How do you pick the right theme for your blog? The challenge is that it's not a linear decision and it requires satisficing to balance content, function, and design ("look and feel"). As part of my research on effective blogging, I've been analyzing themes. I’ve literally evaluated more than 2,000 themes and heavily modified more than 20. I see a lot of patterns now. I've decided to share my lessons learned, since they might save you considerable time.
Summary of Lessons Learned
Here's a summary of my key lessons learned:
- Know your purpose. You need to know what your optimizing for. This shapes all the rest of your decisions, so if you know this, it helps. For me, my portfolio of blogs will be online personal knowledge bases to share my learnings. For me, that means putting a premium on organizing, browsing, searching, and sharing posts.
- Start with a two column theme. If you don't know where to start, start with a two-column template for your blog. Three column templates have more moving parts and are trickier to create a clean reading experience.
- Your content drives your theme choice. Will you use images? How long is your content going to be? What types of posts will you have? Will they vary? Test the variations because this can have a big impact in the look and feel in your theme. Your posts are the wood behind the arrow. While your theme is the initial impact, your posts should be very readable and scannable. Test the readability of your posts for different scenarios (skimming, in depth, long, short ... etc.)
- Test how you'll use images. Some of the themes I tested completely changed simply by adding images in the banner or in the posts. The two main patterns are whether to use pictures in your banner or pictures in your posts. The benefit of the picture per post approach is that your feed readers will get them. If you use pictures in both your banner and your posts, it's tougher to help your users know where to focus. Using a good picture at the front of your post, helps draw your reader in, particularly if they are scanning and sick of text.
- Test key scenarios. This includes users reading your feed, commenting, scanning your posts, reading your posts in detail, searching your blog, and browsing your blog (using your tags and categories.)
- Choose simplicity over complexity. You can evaluate the complexity by walking your key scenarios. Do your eyes know where to focus when you first pull up your blog? How tough is it to find a particular post? ... etc.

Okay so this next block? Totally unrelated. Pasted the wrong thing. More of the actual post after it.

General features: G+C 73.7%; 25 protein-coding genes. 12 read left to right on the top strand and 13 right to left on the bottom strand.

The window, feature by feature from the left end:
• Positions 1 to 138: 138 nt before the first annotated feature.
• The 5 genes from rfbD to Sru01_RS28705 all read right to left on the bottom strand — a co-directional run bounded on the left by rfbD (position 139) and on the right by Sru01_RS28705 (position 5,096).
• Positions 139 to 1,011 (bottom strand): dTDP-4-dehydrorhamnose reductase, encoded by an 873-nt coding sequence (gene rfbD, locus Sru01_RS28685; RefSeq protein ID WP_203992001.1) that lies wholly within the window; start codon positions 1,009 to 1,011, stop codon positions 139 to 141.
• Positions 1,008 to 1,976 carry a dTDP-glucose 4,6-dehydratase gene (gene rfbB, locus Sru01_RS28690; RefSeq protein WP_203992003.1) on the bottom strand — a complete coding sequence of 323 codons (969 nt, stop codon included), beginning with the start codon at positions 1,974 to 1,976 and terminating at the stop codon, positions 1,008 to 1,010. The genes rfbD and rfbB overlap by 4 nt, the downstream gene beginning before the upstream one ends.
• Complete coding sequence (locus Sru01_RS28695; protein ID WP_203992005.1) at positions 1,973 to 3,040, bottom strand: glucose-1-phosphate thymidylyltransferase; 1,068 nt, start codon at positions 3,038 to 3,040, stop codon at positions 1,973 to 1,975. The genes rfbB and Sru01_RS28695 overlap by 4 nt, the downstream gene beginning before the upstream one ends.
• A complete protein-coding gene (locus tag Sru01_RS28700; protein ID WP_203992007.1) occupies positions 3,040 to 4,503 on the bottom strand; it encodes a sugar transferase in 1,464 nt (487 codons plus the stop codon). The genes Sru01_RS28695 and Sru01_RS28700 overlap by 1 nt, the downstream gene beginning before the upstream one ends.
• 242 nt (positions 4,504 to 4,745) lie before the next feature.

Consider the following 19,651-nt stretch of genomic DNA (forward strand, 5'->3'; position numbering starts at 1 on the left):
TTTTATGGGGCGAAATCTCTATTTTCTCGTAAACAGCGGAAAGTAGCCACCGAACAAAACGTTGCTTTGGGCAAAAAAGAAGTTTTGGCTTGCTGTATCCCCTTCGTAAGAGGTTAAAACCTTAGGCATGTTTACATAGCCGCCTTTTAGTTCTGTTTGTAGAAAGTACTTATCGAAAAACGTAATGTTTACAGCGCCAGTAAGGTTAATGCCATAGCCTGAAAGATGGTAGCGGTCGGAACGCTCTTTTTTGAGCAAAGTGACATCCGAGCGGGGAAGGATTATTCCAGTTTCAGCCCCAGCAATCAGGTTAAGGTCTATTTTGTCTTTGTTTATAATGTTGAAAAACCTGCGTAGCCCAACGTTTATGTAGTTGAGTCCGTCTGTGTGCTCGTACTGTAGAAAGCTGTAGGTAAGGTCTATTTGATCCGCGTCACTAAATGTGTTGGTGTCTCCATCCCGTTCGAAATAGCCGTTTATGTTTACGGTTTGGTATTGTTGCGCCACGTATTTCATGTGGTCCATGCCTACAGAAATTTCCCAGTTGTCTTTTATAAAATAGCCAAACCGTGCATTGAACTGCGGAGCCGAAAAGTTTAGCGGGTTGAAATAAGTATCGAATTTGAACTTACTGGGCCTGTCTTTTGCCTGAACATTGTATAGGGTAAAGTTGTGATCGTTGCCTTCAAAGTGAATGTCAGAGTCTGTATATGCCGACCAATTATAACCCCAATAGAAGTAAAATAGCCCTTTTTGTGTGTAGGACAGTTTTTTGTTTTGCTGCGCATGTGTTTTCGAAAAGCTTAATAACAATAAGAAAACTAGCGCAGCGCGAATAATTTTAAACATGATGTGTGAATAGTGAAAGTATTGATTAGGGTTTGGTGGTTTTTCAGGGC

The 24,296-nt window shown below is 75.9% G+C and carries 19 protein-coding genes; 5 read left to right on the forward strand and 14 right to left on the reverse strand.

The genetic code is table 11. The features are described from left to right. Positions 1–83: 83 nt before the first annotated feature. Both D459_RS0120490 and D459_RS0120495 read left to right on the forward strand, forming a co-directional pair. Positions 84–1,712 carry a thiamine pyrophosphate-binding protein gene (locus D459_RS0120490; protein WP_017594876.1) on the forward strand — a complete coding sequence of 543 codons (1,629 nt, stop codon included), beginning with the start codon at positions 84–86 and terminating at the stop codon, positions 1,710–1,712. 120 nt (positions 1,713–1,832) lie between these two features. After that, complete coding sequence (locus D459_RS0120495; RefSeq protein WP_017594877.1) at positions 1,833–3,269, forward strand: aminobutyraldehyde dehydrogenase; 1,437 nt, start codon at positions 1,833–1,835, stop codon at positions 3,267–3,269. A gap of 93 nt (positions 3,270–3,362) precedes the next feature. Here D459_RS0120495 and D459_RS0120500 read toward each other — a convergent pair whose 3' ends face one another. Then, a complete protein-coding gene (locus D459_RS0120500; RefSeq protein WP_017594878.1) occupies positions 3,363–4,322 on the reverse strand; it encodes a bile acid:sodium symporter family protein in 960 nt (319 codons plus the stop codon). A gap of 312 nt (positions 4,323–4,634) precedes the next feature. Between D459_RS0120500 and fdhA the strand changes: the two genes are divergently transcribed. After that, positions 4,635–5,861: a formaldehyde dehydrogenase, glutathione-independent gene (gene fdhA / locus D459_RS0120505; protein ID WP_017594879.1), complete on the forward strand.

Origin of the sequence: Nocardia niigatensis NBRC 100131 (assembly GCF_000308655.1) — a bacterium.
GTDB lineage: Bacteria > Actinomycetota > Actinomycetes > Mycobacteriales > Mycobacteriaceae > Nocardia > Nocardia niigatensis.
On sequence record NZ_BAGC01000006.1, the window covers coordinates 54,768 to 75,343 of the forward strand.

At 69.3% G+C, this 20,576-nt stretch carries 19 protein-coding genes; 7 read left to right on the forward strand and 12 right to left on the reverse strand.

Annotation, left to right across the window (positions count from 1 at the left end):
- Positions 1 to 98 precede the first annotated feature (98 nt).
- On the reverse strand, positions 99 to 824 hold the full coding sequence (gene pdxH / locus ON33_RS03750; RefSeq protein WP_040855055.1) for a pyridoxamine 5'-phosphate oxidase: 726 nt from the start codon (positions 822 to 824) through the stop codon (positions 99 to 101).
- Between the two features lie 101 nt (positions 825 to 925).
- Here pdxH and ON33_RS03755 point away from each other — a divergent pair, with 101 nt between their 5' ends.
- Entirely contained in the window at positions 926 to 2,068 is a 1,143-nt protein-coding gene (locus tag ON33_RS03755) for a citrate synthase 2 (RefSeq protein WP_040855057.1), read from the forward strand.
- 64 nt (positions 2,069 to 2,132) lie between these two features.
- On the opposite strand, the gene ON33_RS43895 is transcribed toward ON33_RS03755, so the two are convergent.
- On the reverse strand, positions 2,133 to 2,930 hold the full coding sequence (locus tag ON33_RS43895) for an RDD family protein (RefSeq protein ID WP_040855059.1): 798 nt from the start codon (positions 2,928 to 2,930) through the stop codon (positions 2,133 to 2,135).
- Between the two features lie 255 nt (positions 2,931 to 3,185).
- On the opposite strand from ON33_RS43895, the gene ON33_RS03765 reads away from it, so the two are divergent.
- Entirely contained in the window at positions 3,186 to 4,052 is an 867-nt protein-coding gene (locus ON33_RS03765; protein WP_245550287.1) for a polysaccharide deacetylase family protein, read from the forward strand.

- Trust your gut. If something doesn't feel right, it probably isn't. You just might not be able to put your finger on it, so ask others who might know. Sometimes intuitively recognizing a problem is more effective than trying to logic your way through it.
- If it's not working, change it. As tough as it is to let things go, it's important to cut the deadwood or change things that don't work. Experimenting opens new doors. Some days after a long customization session it was really tough to drop the theme entirely, but I stayed focused on making my focus group happy. That helped me keep going and continuously throw out what didn't work and carry forward lessons learned.
- Ask your users. While I had built up my own internal references of what good looks like, using a personal sounding board was invaluable. I really enjoyed the surprises the most. They forced me to challenge my thinking and test new ideas.
- Know you can't make everybody happy. This was really tough in the beginning. I couldn't believe how I couldn't get any critical mass down any particular path. What changed was I found the common denominators and patterns. Once I chose themes that shared these patterns, then it was easier to spiral down on agreement.
- Beware if you have to modify a template too much. If you have to modify a template too much, something might be off. While you can dramatically reshape a template to your liking, I think the base theme is a reflection of the designer's style and expertise. If you find that your changing a lot of the theme, at some point you might be adjusting the theme too much and working against the theme. In some themes, it starts to become obvious whether the designer knows SEO very well or knows how to bullet-proof their layouts or is good with overall look and feel, including typography. That's why I paid a lot of attention to live examples and user comments to see what sorts of changes people were making, and whether they were just personal style or represented real structural or significant changes. Spotting the patterns saved me lots of time, once I knew what I was looking for.